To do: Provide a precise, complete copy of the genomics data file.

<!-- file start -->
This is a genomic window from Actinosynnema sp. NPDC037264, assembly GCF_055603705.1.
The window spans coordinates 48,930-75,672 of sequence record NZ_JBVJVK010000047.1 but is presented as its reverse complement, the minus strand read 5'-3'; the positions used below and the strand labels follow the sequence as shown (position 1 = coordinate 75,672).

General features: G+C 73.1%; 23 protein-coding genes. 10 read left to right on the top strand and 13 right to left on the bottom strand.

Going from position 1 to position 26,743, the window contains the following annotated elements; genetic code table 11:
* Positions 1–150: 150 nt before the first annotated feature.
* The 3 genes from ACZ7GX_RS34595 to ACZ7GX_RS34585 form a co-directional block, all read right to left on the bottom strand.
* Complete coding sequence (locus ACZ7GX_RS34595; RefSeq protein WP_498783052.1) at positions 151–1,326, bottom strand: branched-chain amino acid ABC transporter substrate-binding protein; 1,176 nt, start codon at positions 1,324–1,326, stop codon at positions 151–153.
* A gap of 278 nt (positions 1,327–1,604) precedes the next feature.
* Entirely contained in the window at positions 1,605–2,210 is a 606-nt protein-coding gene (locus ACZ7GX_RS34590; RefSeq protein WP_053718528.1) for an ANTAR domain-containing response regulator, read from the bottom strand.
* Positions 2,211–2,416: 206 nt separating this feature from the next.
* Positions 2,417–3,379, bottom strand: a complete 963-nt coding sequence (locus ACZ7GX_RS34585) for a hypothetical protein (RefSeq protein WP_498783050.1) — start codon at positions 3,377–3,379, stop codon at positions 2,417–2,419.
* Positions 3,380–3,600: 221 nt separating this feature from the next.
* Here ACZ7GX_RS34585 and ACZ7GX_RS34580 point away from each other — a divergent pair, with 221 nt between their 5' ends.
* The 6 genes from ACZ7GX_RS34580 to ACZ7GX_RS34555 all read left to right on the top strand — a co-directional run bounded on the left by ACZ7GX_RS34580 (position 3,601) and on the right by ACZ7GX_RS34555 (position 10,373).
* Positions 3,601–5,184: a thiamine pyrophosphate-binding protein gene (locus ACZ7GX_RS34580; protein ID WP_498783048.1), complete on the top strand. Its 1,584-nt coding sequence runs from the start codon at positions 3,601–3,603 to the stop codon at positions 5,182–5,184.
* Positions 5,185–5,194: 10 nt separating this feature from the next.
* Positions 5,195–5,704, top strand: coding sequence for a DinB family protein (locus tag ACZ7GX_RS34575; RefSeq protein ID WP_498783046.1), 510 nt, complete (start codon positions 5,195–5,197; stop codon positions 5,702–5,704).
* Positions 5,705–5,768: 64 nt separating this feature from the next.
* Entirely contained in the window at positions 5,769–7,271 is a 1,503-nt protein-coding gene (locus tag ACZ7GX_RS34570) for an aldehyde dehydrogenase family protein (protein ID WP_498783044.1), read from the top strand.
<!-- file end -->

This is a genomic window from Actinosynnema sp. NPDC037264, assembly GCF_055603705.1.
The window spans coordinates 48,930-75,672 of sequence record NZ_JBVJVK010000047.1 but is presented as its reverse complement, the minus strand read 5'-3'; the positions used below and the strand labels follow the sequence as shown (position 1 = coordinate 75,672).

General features: G+C 73.1%; 23 protein-coding genes. 10 read left to right on the top strand and 13 right to left on the bottom strand.

Going from position 1 to position 26,743, the window contains the following annotated elements; genetic code table 11:
* Positions 1–150: 150 nt before the first annotated feature.
* The 3 genes from ACZ7GX_RS34595 to ACZ7GX_RS34585 form a co-directional block, all read right to left on the bottom strand.
* Complete coding sequence (locus ACZ7GX_RS34595; RefSeq protein WP_498783052.1) at positions 151–1,326, bottom strand: branched-chain amino acid ABC transporter substrate-binding protein; 1,176 nt, start codon at positions 1,324–1,326, stop codon at positions 151–153.
* A gap of 278 nt (positions 1,327–1,604) precedes the next feature.
* Entirely contained in the window at positions 1,605–2,210 is a 606-nt protein-coding gene (locus ACZ7GX_RS34590; RefSeq protein WP_053718528.1) for an ANTAR domain-containing response regulator, read from the bottom strand.
* Positions 2,211–2,416: 206 nt separating this feature from the next.
* Positions 2,417–3,379, bottom strand: a complete 963-nt coding sequence (locus ACZ7GX_RS34585) for a hypothetical protein (RefSeq protein WP_498783050.1) — start codon at positions 3,377–3,379, stop codon at positions 2,417–2,419.
* Positions 3,380–3,600: 221 nt separating this feature from the next.
* Here ACZ7GX_RS34585 and ACZ7GX_RS34580 point away from each other — a divergent pair, with 221 nt between their 5' ends.
* The 6 genes from ACZ7GX_RS34580 to ACZ7GX_RS34555 all read left to right on the top strand — a co-directional run bounded on the left by ACZ7GX_RS34580 (position 3,601) and on the right by ACZ7GX_RS34555 (position 10,373).
* Positions 3,601–5,184: a thiamine pyrophosphate-binding protein gene (locus ACZ7GX_RS34580; protein ID WP_498783048.1), complete on the top strand. Its 1,584-nt coding sequence runs from the start codon at positions 3,601–3,603 to the stop codon at positions 5,182–5,184.
* Positions 5,185–5,194: 10 nt separating this feature from the next.
* Positions 5,195–5,704, top strand: coding sequence for a DinB family protein (locus tag ACZ7GX_RS34575; RefSeq protein ID WP_498783046.1), 510 nt, complete (start codon positions 5,195–5,197; stop codon positions 5,702–5,704).
* Positions 5,705–5,768: 64 nt separating this feature from the next.
* Entirely contained in the window at positions 5,769–7,271 is a 1,503-nt protein-coding gene (locus tag ACZ7GX_RS34570) for an aldehyde dehydrogenase family protein (protein ID WP_498783044.1), read from the top strand.